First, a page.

He’s criticized loudly and often in the media for his statements on religion and morality. He’s been branded as a misogynist, a crazy zealot, an idiot, and an enemy of science. He’s been labeled a bigot for his views on homosexuality. Worse, he’s the object of a terribly prominent, and terribly offensive, internet “prank,” which, until recently, held a firm grasp on the number one spot after Googling “Rick Santorum”.

And despite it all, Santorum continues to battle, hacking away at an enemy with more heads and more persistence than the Hydra.

Santorum, the candidate, can be criticized for many things. His view of government is not exactly one that is small, frugal, and local. Where foreign policy is concerned, he’s one of the higher soaring hawks.

As a candidate Santorum may not be ideal, and that’s probably just as well, because you’re not getting elected in this country running on a platform that’s equal parts traditional Catholic social teaching and the Neo-Con brand of biggish government.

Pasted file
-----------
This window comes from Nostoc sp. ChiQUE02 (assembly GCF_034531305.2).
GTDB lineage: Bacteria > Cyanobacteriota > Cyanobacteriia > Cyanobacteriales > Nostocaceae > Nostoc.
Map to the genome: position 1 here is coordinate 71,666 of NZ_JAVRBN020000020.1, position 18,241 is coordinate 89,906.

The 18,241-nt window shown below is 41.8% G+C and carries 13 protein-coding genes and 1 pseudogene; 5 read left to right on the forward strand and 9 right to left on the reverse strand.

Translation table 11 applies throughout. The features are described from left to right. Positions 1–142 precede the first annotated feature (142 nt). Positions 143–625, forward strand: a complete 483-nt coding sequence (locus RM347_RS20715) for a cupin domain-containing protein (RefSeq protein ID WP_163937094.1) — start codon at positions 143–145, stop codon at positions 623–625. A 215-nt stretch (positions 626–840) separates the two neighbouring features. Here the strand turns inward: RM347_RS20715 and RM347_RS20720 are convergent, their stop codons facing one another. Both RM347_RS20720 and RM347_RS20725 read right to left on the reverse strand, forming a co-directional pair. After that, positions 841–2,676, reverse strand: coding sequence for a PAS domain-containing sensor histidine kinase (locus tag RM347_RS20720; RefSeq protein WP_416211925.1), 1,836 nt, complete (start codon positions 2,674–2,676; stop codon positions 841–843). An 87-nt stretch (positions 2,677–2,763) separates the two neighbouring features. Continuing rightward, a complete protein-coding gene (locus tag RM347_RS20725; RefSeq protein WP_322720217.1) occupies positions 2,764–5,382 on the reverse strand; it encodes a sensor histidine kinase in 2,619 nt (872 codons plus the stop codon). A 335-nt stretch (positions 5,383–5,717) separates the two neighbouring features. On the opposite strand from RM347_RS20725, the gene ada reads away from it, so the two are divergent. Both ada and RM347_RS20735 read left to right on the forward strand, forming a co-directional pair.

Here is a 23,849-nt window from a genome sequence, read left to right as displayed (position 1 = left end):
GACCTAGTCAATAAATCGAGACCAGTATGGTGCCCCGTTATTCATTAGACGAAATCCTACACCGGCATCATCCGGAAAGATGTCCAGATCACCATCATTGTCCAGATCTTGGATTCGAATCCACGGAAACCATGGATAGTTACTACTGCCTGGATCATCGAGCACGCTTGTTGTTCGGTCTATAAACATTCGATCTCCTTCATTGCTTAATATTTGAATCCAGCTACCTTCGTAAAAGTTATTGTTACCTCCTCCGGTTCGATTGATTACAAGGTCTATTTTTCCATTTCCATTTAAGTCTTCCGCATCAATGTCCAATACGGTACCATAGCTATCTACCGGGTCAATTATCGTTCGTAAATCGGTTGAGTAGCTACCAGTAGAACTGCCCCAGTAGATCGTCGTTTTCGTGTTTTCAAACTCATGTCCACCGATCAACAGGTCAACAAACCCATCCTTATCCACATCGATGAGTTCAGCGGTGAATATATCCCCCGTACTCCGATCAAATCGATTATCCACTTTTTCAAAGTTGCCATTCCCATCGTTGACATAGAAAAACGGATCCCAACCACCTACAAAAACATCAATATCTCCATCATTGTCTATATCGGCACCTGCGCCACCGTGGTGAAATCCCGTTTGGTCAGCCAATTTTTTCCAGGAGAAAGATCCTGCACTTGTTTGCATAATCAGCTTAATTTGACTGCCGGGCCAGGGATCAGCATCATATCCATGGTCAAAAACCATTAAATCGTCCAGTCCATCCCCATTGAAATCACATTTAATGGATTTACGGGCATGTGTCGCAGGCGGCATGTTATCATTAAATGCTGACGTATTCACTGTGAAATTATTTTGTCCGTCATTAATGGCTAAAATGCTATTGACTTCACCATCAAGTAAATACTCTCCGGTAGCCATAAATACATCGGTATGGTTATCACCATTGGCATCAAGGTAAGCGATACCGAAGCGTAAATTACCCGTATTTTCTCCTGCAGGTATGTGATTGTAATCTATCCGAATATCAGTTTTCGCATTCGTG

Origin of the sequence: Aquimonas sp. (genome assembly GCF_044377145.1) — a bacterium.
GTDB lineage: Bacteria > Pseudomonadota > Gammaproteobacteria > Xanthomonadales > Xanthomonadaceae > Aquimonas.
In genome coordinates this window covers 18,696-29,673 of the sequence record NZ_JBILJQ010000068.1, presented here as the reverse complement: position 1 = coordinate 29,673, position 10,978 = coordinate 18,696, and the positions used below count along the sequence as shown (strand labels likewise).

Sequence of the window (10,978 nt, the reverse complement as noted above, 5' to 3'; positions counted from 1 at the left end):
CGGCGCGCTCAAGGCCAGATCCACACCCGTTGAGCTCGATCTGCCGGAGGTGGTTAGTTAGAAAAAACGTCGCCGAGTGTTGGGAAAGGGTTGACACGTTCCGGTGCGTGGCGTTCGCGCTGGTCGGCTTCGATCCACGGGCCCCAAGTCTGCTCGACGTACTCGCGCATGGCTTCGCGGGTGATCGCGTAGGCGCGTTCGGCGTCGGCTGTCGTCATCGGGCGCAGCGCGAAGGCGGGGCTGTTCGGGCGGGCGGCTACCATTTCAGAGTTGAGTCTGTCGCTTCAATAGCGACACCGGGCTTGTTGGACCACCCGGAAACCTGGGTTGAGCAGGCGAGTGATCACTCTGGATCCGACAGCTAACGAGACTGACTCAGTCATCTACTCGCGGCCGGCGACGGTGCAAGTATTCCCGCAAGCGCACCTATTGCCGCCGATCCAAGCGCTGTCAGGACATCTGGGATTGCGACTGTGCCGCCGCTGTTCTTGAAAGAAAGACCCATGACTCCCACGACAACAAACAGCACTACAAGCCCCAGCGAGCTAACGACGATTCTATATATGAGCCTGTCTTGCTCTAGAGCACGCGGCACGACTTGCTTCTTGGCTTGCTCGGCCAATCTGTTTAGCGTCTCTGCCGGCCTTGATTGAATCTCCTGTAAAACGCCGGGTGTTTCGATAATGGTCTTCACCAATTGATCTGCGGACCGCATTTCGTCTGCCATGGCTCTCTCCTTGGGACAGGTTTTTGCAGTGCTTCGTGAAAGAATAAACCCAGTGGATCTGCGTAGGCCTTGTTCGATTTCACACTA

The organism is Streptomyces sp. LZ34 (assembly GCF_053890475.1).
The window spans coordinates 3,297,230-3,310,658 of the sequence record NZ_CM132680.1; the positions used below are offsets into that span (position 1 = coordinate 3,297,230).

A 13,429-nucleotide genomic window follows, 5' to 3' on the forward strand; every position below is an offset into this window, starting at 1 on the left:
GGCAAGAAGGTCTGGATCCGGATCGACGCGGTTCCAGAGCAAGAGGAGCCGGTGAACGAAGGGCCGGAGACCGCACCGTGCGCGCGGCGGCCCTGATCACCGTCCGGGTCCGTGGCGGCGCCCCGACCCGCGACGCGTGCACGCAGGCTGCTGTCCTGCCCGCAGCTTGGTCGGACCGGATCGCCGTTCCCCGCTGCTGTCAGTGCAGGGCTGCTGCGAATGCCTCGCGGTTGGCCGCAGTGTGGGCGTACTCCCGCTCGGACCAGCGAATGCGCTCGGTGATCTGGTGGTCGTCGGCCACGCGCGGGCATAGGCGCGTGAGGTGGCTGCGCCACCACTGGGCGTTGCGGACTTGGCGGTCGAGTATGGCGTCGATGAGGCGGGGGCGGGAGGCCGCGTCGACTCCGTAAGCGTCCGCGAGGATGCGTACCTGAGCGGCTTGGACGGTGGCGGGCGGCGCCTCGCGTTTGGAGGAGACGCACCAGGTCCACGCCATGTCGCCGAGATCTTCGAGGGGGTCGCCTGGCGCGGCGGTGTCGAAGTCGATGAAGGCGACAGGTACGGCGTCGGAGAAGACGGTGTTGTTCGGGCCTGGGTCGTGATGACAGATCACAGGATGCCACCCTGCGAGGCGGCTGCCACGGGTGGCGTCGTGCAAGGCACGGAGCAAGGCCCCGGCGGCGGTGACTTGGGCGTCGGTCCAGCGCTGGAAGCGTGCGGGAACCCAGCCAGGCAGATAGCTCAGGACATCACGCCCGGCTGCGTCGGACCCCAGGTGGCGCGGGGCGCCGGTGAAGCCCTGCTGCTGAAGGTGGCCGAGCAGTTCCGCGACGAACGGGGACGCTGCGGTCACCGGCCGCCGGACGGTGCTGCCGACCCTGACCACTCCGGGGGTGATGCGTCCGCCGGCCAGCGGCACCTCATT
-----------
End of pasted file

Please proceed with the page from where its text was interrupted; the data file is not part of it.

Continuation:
But as a defender of the faith…he’s not half bad. And, frankly, he’s the best we’ve got right now. The bishops may continue to pleasantly surprise the laity when they meet in March and discuss the HHS mandate. And yes, there’s always the newspaper columnist or occasional talking head who comes to the defense of the Church. But when it comes to a sustained and focused attack on modernity in defense of Catholicism, Rick Santorum is as good as it gets.

He’s in the public eye. He is, amazingly, a legitimate presidential candidate. And he is, first and foremost, a Catholic. He wears it on his sleeve, and he doesn’t apologize for it. Santorum is the polar opposite of John F. Kennedy who famously said: “I do not speak for my church on public matters, and the church does not speak for me.” That statement helped gain Kennedy the presidency.

And it’s Santorum’s persistent refusal to make a similar statement that will help crush his chances at the White House. And I pray that he remains strong. I pray that we don’t get a rehash of 2004. It certainly appears that Santorum has learned from his suspect endorsement of Arlen Specter over the pro-life Pat Toomey for U.S. Senator.